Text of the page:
Россия в современном мире
One of the measures implemented as a part of administrative reform in Russia was the introduction of administrative procedures — special rules for providing government services that specify the process, the timing, the sanctions, etc, which can be used by bureaucrats for coordinating their activities, and by their principals (higher ranking bureaucrats and citizens) to control their agents. The main idea behind the administrative procedures was to increase the transparency of bureaucracies that provide government services, to simplify the control over bureaucrats, to prevent corruption, and, consequently, to increase the quality of government services. But after a few years since the introduction of administrative procedures we still face the problem of low accountability of bureaucrats. Thus, the main goal of the paper is to show whether administrative procedures can solve the problem of bureaucrats’ opportunism, and if they can, what are the key determinants of their effectiveness. To answer the question we provide two simple models of interaction between bureaucrats and citizens, and bureaucrats of different ranks, and describe the links between the models, to show how the introduction of administrative procedures influences the outcome of the interaction between the agents. We also define the set of parameters that can make administrative procedures a real means of control over bureaucrats and thus lead to better quality of government services.
We address the external effects on public sector efficiency measures acquired using Data Envelopment Analysis. We use the health care system in Russian regions in 2011 to evaluate modern approaches to accounting for external effects. We propose a promising method of correcting DEA efficiency measures. Despite the multiple advantages DEA offers, the usage of this approach carries with it a number of methodological difficulties. Accounting for multiple factors of efficiency calls for more complex methods, among which the most promising are DMU clustering and calculating local production possibility frontiers. Using regression models for estimate correction requires further study due to possible systematic errors during estimation. A mixture of data correction and DMU clustering together with multi-stage DEA seems most promising at the moment. Analyzing several stages of transforming society’s resources into social welfare will allow for picking out the weak points in a state agency’s work.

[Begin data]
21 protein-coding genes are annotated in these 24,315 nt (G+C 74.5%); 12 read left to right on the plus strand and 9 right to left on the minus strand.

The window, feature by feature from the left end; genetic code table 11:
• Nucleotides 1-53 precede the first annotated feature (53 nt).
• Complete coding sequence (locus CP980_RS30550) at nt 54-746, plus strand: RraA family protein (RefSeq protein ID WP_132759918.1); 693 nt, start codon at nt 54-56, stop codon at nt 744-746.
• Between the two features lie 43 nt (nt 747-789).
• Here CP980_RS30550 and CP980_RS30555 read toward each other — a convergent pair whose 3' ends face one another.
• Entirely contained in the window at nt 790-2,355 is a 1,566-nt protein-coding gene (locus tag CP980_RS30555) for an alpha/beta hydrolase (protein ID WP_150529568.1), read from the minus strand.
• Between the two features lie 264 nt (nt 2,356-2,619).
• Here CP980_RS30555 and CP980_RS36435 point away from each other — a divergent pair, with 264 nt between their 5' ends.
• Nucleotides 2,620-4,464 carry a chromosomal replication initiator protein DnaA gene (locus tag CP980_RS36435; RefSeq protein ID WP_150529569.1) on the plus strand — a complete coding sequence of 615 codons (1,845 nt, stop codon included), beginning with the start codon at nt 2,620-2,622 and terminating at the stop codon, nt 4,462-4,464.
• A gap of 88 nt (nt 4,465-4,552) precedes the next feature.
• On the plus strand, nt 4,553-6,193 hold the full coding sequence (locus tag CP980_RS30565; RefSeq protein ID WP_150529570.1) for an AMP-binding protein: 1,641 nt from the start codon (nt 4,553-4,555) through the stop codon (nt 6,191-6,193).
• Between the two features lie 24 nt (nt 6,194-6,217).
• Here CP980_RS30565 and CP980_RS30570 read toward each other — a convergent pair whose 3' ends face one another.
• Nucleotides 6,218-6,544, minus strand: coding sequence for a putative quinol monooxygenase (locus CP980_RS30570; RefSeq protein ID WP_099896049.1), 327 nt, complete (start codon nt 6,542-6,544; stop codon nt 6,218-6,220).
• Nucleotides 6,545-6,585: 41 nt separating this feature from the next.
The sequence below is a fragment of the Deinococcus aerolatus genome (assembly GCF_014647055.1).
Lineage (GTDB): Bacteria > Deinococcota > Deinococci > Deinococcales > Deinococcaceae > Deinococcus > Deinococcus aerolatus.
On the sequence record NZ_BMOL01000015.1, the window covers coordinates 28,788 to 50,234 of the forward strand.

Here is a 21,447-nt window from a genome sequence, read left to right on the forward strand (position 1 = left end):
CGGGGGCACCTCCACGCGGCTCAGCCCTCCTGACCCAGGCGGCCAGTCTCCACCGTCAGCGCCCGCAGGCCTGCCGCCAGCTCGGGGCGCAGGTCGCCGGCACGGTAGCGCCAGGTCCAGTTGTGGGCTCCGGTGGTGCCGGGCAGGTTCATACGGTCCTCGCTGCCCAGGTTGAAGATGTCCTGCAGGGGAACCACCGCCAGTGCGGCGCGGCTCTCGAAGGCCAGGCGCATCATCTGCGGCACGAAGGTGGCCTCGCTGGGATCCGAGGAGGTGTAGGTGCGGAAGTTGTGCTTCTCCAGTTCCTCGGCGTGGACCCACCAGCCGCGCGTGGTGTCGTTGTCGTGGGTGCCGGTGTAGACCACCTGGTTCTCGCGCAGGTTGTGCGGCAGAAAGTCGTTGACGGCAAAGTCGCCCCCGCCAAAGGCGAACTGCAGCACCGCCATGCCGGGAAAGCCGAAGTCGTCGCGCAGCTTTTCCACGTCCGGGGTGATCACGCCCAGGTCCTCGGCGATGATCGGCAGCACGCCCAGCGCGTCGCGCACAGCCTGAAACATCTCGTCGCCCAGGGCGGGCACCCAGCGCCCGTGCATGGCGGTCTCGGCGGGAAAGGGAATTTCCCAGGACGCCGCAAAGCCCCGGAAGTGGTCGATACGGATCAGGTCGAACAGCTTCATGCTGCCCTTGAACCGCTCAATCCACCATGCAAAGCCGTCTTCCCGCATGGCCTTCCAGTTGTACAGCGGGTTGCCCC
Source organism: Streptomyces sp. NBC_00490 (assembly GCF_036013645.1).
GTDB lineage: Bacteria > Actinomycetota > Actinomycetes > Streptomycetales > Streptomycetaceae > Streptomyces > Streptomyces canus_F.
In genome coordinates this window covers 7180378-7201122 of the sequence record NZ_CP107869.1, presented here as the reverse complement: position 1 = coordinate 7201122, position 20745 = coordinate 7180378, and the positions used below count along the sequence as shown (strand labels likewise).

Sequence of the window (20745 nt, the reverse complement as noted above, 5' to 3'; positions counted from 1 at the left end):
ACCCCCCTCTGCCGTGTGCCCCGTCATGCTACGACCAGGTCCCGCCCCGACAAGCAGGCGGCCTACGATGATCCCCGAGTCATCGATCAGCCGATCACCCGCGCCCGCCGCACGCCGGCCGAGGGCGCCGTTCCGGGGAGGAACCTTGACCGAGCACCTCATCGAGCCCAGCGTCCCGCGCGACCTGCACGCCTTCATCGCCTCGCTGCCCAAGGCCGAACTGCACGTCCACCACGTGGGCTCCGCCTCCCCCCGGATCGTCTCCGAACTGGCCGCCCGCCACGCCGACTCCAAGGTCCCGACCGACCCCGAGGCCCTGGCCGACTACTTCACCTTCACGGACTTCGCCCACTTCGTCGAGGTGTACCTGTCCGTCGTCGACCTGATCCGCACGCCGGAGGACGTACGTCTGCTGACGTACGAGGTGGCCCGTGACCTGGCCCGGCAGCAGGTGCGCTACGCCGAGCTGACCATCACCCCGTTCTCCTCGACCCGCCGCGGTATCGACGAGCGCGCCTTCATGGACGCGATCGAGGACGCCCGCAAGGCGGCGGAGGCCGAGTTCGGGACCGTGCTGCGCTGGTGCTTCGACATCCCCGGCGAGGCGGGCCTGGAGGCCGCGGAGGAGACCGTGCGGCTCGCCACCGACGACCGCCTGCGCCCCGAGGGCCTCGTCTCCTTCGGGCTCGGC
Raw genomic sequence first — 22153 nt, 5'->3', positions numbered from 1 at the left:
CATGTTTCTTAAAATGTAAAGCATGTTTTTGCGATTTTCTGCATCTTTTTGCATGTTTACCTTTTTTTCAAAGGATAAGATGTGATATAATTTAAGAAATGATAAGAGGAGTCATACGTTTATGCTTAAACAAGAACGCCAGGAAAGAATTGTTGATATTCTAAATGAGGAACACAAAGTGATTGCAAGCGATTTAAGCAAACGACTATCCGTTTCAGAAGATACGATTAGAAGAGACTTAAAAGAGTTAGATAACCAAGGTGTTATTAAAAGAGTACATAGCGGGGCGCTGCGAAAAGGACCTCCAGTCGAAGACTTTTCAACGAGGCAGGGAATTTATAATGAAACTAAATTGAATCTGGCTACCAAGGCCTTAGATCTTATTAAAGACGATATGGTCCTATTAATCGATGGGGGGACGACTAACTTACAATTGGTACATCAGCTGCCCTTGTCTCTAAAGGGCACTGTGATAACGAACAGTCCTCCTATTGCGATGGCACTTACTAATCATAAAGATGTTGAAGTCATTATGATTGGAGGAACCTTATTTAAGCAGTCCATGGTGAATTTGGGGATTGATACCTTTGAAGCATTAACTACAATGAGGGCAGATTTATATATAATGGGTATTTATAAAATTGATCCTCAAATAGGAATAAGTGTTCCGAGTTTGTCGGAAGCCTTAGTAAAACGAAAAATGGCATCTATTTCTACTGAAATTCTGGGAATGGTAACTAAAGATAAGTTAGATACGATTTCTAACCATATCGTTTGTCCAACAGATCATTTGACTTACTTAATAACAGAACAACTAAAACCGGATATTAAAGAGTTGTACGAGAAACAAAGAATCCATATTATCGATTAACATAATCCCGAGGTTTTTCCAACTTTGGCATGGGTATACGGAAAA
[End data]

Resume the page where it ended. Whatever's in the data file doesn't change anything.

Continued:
In this paper we study convergence among Russian regions. We find that while there was no convergence in 1990s, the situation changed dramatically in 2000s. While interregional GDP per capita gaps still persist, the differentials in incomes and wages decreased substantially. We show that fiscal redistribution did not play a major role in convergence. We therefore try to understand the phenomenon of recent convergence using panel data on the interregional reallocation of capital and labor. We find that capital market in Russian regions is integrated in a sense that local investment does not depend on local savings. We also show that economic growth and financial development has substantially decreased the barriers to labor mobility. We find that in 1990s many poor Russian regions were in a poverty trap: potential workers wanted to leave those regions but could not afford to finance the move. In 2000s (especially in late 2000s), these barriers were no longer binding. Overall economic development allowed even poorest Russian regions to grow out of the poverty traps. This resulted in convergence in Russian labor market; the interregional gaps in incomes, wages and unemployment rates are now below those in Europe. The results imply that economic growth and development of financial and real estate markets eventually result in interregional convergence.
In September 2009 Russia’s Dmitrii Medvedev unveiled the term that was to become the defining objective of his presidency: “modernization”. Leaving office in the spring of 2012 it was apparent that no serious changes of this kind had taken place, and popular resistance was mounting. Why so? And why has resistance to reform been so significant in postcommunist Russia, not just in this but in other cases as well? The various contributors to this book, drawn from a group of intellectuals who have shaped the discussion in Russia itself as well as leading scholars from other countries, focus on the contested nature of the concept of modernization and the obstacles that arose in attempting to carry it into practical effect – obstacles that leave a challenging agenda for a new Russian presidency in the years to come.